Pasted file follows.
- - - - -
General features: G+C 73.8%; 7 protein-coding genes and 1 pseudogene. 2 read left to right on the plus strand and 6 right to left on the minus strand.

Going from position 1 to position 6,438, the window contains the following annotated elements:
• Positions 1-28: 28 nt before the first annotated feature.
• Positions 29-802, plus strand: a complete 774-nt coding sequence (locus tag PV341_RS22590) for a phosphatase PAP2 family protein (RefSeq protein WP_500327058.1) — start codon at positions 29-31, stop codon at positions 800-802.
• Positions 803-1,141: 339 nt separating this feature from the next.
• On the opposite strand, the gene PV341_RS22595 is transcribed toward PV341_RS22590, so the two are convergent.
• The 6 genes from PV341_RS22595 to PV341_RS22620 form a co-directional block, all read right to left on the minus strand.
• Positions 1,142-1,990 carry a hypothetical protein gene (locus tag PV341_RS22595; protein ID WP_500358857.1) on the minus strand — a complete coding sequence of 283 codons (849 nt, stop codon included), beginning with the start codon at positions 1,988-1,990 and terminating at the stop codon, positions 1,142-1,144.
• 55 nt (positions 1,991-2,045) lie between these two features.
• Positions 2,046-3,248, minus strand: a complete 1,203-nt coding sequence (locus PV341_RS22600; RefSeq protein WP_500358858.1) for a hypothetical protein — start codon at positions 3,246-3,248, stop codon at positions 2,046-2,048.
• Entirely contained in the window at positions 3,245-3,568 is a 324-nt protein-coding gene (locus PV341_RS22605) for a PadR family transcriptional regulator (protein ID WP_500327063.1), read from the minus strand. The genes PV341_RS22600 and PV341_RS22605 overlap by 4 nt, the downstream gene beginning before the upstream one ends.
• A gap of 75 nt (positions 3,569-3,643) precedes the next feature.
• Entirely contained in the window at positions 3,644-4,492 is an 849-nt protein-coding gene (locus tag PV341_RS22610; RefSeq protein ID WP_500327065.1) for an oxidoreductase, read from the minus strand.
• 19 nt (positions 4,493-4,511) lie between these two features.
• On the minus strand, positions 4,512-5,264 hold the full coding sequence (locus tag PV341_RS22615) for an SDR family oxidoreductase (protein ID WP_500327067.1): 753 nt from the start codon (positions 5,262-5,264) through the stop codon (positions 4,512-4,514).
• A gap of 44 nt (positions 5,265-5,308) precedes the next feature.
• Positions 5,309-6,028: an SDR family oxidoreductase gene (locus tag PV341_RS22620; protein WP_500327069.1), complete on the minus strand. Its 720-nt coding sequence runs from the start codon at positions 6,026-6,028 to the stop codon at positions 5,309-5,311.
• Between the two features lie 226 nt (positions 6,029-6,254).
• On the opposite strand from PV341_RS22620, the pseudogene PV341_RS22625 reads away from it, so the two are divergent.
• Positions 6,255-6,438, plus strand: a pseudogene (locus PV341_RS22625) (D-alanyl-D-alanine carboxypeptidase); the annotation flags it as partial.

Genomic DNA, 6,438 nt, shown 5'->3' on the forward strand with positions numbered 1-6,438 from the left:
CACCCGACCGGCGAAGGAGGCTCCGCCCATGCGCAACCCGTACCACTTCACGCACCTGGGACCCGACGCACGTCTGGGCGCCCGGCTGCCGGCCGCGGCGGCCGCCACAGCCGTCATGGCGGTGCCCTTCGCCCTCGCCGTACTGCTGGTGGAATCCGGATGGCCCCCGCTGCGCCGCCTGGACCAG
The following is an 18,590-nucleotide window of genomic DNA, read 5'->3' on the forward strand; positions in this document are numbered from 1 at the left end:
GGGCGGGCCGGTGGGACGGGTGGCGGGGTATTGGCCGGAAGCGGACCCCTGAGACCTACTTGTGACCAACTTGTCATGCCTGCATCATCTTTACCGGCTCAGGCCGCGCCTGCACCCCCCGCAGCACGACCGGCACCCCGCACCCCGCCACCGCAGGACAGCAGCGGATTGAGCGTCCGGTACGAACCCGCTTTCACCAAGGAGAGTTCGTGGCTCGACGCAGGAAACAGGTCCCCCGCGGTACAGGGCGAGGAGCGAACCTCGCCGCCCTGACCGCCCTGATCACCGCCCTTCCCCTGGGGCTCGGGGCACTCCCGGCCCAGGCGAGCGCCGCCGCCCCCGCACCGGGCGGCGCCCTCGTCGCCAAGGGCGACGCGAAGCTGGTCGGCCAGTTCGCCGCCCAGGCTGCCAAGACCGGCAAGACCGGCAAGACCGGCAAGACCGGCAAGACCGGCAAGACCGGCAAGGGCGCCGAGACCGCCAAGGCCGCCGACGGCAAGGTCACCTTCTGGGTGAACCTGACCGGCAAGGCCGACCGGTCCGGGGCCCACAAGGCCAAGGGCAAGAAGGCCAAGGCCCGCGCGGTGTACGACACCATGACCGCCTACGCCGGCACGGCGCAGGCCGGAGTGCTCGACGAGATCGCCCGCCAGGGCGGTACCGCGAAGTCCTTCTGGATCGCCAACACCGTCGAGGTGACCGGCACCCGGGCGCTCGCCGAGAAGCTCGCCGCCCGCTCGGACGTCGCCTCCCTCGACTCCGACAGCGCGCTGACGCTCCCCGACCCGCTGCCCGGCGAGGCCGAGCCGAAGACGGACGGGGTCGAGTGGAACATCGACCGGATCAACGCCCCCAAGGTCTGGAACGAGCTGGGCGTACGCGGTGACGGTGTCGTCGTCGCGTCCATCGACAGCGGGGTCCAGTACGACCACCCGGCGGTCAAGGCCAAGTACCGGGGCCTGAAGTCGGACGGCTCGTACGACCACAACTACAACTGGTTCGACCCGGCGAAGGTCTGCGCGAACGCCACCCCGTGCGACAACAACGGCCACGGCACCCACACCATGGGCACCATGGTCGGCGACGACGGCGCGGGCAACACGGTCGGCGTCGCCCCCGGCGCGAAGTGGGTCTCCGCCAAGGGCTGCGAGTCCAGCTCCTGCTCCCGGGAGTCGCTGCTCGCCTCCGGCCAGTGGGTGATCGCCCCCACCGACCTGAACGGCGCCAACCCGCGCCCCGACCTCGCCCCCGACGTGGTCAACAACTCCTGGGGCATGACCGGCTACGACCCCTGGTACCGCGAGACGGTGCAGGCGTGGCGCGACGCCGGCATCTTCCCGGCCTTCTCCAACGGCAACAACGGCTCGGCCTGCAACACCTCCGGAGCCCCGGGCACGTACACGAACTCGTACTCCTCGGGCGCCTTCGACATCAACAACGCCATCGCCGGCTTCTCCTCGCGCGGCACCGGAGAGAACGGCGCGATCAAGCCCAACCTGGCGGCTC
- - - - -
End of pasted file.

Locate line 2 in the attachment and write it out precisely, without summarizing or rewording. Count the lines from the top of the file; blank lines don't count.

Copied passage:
Going from position 1 to position 6,438, the window contains the following annotated elements: